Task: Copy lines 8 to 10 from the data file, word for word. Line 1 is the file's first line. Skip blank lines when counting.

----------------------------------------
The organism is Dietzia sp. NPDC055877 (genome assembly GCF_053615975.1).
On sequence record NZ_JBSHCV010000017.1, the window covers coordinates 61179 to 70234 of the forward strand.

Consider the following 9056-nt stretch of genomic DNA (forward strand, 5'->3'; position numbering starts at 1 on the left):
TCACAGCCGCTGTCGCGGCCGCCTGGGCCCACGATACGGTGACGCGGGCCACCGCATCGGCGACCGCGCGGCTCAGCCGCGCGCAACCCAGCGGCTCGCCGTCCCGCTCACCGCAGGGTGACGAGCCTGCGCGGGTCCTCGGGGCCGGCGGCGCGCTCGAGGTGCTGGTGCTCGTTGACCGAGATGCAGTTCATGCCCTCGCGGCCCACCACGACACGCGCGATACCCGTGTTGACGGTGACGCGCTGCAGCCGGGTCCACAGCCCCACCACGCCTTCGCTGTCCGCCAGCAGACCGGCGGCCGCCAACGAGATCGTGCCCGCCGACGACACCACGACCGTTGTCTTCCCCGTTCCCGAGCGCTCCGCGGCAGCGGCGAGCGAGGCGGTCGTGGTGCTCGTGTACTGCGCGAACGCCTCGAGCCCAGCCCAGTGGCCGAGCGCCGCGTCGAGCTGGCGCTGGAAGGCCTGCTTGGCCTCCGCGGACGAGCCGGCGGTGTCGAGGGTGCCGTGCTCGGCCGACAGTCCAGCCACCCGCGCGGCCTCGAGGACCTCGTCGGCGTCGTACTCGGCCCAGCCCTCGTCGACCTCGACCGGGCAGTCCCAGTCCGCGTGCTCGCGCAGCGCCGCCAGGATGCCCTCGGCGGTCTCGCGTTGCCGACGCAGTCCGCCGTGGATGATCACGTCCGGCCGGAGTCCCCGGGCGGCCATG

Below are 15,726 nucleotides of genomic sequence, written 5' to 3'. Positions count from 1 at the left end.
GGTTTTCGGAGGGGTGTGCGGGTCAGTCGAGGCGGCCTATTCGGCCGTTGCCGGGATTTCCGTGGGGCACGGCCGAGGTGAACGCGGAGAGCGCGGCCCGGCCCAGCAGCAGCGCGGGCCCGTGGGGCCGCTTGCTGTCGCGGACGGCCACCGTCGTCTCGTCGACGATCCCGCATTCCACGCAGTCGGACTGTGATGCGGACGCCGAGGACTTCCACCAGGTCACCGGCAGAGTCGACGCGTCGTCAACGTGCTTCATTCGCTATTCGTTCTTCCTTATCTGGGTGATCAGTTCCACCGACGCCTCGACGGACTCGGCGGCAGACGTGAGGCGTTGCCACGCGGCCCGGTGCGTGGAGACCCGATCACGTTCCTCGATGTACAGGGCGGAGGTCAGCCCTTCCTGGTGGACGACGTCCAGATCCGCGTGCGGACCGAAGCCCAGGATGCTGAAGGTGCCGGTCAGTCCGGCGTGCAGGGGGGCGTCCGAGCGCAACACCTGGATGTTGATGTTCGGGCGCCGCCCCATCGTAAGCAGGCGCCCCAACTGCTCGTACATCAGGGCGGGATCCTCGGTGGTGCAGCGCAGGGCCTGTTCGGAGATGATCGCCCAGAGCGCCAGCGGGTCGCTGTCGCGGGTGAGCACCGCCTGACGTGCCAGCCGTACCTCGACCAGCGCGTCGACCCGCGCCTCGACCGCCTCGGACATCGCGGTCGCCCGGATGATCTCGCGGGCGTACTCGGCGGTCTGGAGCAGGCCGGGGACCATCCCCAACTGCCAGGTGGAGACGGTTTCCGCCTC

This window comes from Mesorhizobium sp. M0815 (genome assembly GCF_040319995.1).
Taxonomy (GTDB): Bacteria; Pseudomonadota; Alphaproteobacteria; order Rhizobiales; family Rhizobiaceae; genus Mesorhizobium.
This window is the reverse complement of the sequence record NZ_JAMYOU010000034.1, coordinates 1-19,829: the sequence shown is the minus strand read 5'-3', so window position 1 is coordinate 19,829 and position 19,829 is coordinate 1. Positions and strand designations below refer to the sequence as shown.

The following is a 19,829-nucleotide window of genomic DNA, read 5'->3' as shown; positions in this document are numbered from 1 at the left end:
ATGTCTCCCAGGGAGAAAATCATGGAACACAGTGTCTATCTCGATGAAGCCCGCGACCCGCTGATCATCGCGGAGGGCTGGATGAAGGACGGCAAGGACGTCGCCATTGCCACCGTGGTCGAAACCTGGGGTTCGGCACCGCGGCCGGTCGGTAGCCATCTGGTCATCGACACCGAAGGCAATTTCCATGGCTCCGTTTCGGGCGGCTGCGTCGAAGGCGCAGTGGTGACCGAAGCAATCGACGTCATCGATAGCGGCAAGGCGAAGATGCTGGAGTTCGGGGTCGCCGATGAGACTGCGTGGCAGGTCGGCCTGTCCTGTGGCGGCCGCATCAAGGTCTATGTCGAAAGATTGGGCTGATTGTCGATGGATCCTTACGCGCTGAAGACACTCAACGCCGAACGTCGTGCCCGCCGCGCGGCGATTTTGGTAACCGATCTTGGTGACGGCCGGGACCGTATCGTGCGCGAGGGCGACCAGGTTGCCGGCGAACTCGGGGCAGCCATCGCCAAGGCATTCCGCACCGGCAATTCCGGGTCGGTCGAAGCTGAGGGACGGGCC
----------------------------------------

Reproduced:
Taxonomy (GTDB): Bacteria; Pseudomonadota; Alphaproteobacteria; order Rhizobiales; family Rhizobiaceae; genus Mesorhizobium.
This window is the reverse complement of the sequence record NZ_JAMYOU010000034.1, coordinates 1-19,829: the sequence shown is the minus strand read 5'-3', so window position 1 is coordinate 19,829 and position 19,829 is coordinate 1. Positions and strand designations below refer to the sequence as shown.

The following is a 19,829-nucleotide window of genomic DNA, read 5'->3' as shown; positions in this document are numbered from 1 at the left end: